So you've made the decision to purchase a telephone recorder. Whether you're a business owner who needs to train call center agents or a newspaper reporter interested in taping your interviews, it's an intelligence choice to make, and you should know there is a telephone recording solution that fits your needs without stretching your budget. Of course, like most electronic products, there are lots to choose from and it's useful to have some knowledge of voice recording basics before you make your purchase.
First off, let's mention a few of the reasons why you should consider purchasing a voice recorder as a business owner or decision maker.
1. Training - A digital telephone recorder is a great employee training platform. If you have call center resources or representatives who spend a lot of time on the phone interfacing with clients, customers and prospects, a recording suite can let you monitor, record, store and play back phone calls. Supervisors and agents can review conversations jointly for improved performance motivation, gaining a better understanding of different client issues or concerns and suitable agent responses.
2. Dispute Resolution - It happens all the time. Customers call into a business requesting information. Words are exchanged, a miscommunication takes place between the company representative and the caller, and suddenly there's an escalation. Having a telephone recorder that stores calls and call logs is a great way to diffuse these types of situations. Supervisors can retrieve and play back calls with ease, listening to the conversation in question and making an informed decision. From a liability standpoint, calls that are properly recorded are admissible in nearly all courts, making them a huge hedge against unwanted lawsuits.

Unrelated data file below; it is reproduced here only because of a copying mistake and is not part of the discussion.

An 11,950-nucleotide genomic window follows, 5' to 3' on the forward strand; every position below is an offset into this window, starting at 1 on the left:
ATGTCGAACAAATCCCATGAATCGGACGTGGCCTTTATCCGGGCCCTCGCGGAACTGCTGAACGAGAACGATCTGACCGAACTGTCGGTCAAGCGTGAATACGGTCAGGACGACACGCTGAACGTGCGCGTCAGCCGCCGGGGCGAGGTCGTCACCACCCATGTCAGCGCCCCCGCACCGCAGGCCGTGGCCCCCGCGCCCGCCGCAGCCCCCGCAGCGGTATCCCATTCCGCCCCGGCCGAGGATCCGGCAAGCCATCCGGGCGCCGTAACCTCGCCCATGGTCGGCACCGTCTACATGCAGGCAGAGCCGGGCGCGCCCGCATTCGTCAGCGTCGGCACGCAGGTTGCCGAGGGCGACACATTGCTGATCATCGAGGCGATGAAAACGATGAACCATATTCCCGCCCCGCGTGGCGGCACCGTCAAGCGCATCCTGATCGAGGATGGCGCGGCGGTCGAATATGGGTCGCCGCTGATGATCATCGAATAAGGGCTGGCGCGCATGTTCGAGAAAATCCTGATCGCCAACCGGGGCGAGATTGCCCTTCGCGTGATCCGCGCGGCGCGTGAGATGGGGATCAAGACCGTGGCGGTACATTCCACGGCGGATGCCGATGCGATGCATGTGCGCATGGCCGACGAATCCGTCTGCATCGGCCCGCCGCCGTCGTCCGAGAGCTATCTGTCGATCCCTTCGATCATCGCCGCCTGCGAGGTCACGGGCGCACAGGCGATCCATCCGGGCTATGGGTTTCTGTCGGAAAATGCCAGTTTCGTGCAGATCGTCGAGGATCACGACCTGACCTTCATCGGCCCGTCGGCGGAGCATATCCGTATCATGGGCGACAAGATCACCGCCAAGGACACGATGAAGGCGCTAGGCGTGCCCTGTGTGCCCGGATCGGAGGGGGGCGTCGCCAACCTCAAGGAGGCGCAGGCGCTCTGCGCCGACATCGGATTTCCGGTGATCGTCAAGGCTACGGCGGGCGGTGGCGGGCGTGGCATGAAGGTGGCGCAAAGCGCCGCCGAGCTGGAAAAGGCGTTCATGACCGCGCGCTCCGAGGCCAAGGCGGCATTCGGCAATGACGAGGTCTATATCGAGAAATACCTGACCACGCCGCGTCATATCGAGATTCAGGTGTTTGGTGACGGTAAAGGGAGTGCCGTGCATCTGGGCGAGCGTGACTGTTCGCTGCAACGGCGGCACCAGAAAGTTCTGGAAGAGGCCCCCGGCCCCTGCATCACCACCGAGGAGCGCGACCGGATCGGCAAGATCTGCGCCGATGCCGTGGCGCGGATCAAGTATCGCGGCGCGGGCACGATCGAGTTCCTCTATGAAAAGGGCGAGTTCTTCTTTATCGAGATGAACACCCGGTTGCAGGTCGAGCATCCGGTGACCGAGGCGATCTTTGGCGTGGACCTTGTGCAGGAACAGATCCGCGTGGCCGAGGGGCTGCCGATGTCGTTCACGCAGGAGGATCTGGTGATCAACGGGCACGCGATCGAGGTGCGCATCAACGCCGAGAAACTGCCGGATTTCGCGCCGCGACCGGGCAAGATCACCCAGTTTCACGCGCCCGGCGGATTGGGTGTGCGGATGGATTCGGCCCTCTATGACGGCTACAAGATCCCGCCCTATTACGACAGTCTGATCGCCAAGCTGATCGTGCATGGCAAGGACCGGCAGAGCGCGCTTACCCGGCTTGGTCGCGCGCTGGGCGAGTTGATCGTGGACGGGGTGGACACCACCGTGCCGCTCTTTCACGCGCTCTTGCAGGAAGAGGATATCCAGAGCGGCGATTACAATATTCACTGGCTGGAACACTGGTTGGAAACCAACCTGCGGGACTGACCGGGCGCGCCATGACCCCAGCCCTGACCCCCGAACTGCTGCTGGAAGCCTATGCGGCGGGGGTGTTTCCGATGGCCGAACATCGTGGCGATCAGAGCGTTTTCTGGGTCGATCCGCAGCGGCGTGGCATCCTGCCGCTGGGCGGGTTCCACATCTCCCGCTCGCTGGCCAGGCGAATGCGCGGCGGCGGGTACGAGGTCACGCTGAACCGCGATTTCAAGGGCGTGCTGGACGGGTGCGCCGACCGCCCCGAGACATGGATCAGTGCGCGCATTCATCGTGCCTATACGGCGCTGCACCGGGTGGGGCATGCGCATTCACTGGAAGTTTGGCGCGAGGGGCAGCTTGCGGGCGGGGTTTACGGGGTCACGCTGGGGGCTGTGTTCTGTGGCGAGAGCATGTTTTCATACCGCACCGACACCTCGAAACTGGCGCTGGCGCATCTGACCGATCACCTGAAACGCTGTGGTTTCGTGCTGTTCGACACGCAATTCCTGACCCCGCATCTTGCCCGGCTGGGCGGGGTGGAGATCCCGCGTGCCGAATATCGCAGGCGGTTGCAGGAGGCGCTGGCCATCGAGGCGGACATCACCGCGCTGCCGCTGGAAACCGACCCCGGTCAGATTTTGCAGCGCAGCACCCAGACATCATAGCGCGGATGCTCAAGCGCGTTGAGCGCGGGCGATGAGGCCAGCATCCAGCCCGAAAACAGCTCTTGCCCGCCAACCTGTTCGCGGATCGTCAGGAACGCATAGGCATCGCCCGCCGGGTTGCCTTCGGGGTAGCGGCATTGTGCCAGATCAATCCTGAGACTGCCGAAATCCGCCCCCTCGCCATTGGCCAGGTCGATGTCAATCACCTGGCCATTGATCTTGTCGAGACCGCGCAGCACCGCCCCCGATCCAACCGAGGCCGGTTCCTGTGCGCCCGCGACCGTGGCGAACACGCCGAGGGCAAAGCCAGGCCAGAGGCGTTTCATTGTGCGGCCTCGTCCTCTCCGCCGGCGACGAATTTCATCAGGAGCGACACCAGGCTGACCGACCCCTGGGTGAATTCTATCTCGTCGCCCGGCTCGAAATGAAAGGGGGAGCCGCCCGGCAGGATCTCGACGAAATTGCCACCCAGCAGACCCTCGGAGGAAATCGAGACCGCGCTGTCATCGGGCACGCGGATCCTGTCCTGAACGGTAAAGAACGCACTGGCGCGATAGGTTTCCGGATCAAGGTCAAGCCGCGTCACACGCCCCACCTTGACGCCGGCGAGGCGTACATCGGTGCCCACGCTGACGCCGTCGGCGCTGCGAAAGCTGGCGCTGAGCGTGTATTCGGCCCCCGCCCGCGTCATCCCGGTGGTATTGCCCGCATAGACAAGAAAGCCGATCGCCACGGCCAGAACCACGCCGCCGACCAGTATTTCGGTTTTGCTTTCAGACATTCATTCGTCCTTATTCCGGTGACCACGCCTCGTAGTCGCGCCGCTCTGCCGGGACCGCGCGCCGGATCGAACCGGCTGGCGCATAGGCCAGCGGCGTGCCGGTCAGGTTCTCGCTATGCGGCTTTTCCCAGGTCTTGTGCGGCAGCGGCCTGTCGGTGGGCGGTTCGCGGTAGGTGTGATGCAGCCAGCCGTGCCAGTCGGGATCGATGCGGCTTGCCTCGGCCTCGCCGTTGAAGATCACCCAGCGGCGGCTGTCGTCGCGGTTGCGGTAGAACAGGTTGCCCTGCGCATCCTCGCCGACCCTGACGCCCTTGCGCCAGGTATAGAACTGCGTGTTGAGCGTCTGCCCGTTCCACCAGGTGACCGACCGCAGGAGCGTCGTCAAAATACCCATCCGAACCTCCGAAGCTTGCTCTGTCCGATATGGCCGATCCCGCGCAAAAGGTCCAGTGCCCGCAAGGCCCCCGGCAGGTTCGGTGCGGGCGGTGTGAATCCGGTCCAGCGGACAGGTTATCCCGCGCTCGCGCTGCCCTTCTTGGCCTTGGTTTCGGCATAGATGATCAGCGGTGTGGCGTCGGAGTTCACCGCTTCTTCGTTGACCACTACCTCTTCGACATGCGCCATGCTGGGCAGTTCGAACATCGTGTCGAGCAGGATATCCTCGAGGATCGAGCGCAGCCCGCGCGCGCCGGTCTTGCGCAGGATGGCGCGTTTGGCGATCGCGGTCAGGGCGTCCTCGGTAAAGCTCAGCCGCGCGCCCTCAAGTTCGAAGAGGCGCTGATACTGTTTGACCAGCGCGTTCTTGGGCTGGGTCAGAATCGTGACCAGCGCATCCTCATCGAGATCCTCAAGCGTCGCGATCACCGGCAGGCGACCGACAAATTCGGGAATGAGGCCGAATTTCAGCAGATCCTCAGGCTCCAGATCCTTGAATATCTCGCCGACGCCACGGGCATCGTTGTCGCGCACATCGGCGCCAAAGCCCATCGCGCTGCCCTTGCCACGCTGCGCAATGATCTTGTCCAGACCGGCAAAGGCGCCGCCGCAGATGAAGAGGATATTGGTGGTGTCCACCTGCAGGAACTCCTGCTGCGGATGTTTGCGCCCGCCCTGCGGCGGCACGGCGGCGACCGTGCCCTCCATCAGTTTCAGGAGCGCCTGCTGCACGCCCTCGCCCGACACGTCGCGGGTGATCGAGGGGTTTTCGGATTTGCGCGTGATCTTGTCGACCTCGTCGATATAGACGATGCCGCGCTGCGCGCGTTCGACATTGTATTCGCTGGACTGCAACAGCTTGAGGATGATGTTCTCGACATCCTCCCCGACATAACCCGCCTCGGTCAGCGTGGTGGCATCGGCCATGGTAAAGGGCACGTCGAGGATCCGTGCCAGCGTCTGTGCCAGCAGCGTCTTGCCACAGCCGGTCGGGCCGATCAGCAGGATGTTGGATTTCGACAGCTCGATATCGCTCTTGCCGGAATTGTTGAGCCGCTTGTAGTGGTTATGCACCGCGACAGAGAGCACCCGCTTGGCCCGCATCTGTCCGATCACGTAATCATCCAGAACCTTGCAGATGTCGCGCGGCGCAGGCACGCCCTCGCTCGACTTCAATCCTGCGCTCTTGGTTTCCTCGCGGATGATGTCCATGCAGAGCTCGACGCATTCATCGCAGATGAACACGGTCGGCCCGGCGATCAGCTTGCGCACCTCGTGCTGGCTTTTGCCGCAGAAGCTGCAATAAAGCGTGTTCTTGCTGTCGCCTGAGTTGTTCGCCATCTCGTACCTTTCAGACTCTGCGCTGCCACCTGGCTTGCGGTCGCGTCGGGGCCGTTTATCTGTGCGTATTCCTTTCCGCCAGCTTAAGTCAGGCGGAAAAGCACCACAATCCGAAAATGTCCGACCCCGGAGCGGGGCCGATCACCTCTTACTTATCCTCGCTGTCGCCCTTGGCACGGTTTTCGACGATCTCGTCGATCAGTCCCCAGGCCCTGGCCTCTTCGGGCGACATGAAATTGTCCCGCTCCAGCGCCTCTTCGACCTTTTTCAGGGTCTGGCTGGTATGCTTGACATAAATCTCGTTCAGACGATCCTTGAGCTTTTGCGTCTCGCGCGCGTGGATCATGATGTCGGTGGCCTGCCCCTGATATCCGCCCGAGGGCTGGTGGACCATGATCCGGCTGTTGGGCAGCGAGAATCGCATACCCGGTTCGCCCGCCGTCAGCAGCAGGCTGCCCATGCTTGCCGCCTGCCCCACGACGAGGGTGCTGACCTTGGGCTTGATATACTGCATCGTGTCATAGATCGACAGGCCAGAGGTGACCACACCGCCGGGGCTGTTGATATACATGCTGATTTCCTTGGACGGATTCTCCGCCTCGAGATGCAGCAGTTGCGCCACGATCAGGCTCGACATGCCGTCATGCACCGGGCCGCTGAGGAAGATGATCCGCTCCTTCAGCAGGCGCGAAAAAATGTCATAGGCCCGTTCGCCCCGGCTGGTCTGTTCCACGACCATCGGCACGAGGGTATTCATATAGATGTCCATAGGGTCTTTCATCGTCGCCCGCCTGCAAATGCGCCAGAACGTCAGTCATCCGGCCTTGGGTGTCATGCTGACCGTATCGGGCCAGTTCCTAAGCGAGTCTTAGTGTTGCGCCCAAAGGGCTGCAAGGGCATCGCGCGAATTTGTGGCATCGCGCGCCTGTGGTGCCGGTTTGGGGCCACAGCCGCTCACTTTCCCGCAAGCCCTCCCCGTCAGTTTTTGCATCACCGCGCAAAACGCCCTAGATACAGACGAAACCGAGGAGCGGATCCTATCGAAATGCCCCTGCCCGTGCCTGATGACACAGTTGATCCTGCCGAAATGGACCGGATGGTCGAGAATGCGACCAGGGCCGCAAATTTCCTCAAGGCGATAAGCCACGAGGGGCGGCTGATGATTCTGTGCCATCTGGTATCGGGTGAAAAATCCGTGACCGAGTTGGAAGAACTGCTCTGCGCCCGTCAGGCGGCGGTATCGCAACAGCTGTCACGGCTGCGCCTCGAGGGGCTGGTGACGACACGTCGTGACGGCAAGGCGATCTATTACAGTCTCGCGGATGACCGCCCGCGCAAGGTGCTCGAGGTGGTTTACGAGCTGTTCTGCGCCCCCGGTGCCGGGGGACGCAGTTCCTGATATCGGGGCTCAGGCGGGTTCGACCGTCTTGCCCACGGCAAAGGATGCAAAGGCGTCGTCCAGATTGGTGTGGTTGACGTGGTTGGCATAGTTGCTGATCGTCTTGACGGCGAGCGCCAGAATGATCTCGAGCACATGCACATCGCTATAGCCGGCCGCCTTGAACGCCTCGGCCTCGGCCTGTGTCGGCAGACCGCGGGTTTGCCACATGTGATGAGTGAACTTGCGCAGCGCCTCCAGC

3. Internal Security - Perhaps you have employees who you suspect are making inappropriate calls from office phone lines during business hours. Telephone recorders can allow you to monitor and preserve questionable phone activities. As with customer disputes, this is an important tool to have when considering the termination of an employee.
Before you make your purchase, you should also do an inventory of your current office equipment.
1. How many phone lines do you want to integrate with your telephone recording software? There are models that can handle thousands of phone lines, there are models made for one line. Know which type you need.
2. How are you managing your telephone recordings? On a local server or remotely. Regardless, depending on number of phone lines and activity you plan on running through your telephone recorder, most modern computer hard drives will have plenty of storage space
3. How many personnel will be using the telephone recorder? Some manufacturers charge a per-seat license fee beyond their standard license allocation. Make sure you have a good idea of your usage expectations.
Once you're ready to buy, sort through the available telephone recorder models with these thoughts in mind:
1. Can the unit scale? Is it flexible enough to handle increases in work load and employee usage
2. Will you be installing the unit yourself? If you're not, buy a model that comes ready to plug n' play.
3. How user friendly is the recorder's functionality? Retrieval, playback and archiving should be seamless and simple.
4. How will you be using the recording software? Are you going to record calls and listen later? Or will you be monitoring calls on an ongoing basis? If so, will you be monitoring multiple lines at once? Know your tasks.